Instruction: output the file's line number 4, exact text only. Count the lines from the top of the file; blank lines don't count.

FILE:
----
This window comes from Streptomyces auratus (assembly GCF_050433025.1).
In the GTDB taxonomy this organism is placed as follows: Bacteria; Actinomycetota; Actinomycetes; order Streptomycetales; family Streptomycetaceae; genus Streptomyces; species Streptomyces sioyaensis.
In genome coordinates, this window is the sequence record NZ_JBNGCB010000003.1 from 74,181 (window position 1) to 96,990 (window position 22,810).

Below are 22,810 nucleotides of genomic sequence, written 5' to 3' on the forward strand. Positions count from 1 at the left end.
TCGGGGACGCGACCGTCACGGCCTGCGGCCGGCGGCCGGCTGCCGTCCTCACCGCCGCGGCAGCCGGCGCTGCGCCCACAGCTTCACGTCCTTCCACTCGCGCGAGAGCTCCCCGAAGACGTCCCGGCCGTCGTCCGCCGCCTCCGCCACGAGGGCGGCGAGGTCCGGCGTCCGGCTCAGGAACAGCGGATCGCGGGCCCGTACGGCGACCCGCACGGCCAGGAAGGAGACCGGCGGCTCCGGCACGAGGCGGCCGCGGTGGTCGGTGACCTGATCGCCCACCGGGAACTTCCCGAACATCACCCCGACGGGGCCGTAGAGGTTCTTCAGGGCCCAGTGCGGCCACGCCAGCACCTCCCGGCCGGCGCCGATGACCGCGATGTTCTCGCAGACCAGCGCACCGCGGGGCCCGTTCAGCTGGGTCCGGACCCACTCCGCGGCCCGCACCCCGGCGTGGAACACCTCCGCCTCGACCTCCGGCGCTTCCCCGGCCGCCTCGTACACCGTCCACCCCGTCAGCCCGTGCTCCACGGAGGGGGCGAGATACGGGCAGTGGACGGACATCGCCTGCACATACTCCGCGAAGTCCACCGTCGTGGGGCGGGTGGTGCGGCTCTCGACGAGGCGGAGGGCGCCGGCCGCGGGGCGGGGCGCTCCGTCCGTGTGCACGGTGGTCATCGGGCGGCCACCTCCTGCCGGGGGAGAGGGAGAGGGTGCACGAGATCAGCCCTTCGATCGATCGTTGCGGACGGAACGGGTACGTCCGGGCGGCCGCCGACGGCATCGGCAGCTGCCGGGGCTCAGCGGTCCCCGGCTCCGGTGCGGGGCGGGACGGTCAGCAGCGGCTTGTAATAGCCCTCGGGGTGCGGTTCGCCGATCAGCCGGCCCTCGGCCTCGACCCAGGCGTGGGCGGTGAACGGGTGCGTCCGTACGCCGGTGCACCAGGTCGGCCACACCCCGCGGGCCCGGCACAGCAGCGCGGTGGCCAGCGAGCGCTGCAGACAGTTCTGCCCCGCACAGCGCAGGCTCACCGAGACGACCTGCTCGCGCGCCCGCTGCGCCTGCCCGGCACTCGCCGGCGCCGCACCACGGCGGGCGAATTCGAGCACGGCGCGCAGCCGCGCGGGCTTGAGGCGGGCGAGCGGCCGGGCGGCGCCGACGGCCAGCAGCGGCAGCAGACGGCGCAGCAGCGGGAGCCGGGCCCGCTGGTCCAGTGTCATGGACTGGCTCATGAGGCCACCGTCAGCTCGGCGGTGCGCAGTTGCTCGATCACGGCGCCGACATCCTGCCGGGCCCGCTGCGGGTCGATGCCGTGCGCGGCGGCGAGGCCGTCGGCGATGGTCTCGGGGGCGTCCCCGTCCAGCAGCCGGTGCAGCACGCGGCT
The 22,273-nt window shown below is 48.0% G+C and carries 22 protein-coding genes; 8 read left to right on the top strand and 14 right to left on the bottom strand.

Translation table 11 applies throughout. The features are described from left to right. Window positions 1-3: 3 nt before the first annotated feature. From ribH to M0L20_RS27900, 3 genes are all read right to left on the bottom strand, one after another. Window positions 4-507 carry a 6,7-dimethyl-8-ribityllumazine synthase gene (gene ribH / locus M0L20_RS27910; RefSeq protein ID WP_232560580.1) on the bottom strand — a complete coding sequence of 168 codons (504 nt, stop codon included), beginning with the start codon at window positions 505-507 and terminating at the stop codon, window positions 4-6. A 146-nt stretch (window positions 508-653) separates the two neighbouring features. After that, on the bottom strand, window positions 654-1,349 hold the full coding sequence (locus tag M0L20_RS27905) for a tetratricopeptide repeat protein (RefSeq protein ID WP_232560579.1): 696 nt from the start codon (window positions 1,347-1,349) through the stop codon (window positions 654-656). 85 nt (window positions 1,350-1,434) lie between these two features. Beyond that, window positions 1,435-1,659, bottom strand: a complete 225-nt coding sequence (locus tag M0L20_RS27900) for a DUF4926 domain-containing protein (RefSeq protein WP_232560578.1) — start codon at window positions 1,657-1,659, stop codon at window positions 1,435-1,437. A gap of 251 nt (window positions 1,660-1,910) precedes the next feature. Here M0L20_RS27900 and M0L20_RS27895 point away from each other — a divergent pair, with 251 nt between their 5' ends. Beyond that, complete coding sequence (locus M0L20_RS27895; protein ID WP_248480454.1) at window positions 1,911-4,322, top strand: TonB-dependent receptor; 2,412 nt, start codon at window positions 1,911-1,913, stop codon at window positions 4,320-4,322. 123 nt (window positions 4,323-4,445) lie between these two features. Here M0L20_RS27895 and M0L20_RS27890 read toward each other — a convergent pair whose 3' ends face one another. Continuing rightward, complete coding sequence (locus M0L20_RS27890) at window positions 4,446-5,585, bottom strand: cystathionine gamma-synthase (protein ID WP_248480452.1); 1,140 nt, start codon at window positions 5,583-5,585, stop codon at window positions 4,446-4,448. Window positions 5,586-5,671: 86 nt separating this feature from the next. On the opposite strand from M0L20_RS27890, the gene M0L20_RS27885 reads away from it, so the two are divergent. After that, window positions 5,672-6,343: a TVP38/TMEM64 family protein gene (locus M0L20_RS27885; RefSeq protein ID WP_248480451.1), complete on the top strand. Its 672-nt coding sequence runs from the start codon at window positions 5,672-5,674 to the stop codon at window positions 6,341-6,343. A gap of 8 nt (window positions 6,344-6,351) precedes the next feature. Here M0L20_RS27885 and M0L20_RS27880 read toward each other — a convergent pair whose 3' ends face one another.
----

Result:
Below are 22,810 nucleotides of genomic sequence, written 5' to 3' on the forward strand. Positions count from 1 at the left end.